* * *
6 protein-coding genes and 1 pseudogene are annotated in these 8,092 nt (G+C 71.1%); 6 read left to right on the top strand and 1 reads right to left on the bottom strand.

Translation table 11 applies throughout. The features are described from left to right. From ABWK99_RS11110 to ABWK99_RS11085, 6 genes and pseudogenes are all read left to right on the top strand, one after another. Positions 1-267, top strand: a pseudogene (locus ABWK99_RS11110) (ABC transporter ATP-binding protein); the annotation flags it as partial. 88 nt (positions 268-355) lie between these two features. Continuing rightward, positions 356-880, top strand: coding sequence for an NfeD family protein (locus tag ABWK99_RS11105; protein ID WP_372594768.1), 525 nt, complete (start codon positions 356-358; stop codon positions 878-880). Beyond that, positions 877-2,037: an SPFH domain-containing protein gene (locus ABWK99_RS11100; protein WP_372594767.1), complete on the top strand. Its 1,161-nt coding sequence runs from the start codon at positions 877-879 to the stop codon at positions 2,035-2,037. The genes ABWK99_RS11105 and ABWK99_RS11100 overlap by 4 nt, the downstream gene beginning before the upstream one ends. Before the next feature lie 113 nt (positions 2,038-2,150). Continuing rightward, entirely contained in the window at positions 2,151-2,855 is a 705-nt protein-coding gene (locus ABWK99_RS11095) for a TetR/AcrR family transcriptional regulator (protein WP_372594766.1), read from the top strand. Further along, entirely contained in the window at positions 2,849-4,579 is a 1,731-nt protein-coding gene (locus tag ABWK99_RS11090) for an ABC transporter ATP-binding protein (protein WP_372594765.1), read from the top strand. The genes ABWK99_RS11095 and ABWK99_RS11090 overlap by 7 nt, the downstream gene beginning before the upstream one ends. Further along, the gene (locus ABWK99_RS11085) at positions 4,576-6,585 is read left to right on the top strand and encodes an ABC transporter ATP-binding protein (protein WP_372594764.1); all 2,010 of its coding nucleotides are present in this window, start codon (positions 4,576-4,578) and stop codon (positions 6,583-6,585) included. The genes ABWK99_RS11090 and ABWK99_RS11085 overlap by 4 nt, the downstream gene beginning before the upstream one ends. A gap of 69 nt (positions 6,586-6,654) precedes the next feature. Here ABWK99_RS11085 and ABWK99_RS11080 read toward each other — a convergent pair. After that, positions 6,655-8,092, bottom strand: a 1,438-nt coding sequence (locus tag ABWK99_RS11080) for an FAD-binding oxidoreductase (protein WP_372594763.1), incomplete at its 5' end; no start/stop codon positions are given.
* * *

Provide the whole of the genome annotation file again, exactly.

6 protein-coding genes and 1 pseudogene are annotated in these 8,092 nt (G+C 71.1%); 6 read left to right on the top strand and 1 reads right to left on the bottom strand.

Translation table 11 applies throughout. The features are described from left to right. From ABWK99_RS11110 to ABWK99_RS11085, 6 genes and pseudogenes are all read left to right on the top strand, one after another. Positions 1-267, top strand: a pseudogene (locus ABWK99_RS11110) (ABC transporter ATP-binding protein); the annotation flags it as partial. 88 nt (positions 268-355) lie between these two features. Continuing rightward, positions 356-880, top strand: coding sequence for an NfeD family protein (locus tag ABWK99_RS11105; protein ID WP_372594768.1), 525 nt, complete (start codon positions 356-358; stop codon positions 878-880). Beyond that, positions 877-2,037: an SPFH domain-containing protein gene (locus ABWK99_RS11100; protein WP_372594767.1), complete on the top strand. Its 1,161-nt coding sequence runs from the start codon at positions 877-879 to the stop codon at positions 2,035-2,037. The genes ABWK99_RS11105 and ABWK99_RS11100 overlap by 4 nt, the downstream gene beginning before the upstream one ends. Before the next feature lie 113 nt (positions 2,038-2,150). Continuing rightward, entirely contained in the window at positions 2,151-2,855 is a 705-nt protein-coding gene (locus ABWK99_RS11095) for a TetR/AcrR family transcriptional regulator (protein WP_372594766.1), read from the top strand. Further along, entirely contained in the window at positions 2,849-4,579 is a 1,731-nt protein-coding gene (locus tag ABWK99_RS11090) for an ABC transporter ATP-binding protein (protein WP_372594765.1), read from the top strand. The genes ABWK99_RS11095 and ABWK99_RS11090 overlap by 7 nt, the downstream gene beginning before the upstream one ends. Further along, the gene (locus ABWK99_RS11085) at positions 4,576-6,585 is read left to right on the top strand and encodes an ABC transporter ATP-binding protein (protein WP_372594764.1); all 2,010 of its coding nucleotides are present in this window, start codon (positions 4,576-4,578) and stop codon (positions 6,583-6,585) included. The genes ABWK99_RS11090 and ABWK99_RS11085 overlap by 4 nt, the downstream gene beginning before the upstream one ends. A gap of 69 nt (positions 6,586-6,654) precedes the next feature. Here ABWK99_RS11085 and ABWK99_RS11080 read toward each other — a convergent pair. After that, positions 6,655-8,092, bottom strand: a 1,438-nt coding sequence (locus tag ABWK99_RS11080) for an FAD-binding oxidoreductase (protein WP_372594763.1), incomplete at its 5' end; no start/stop codon positions are given.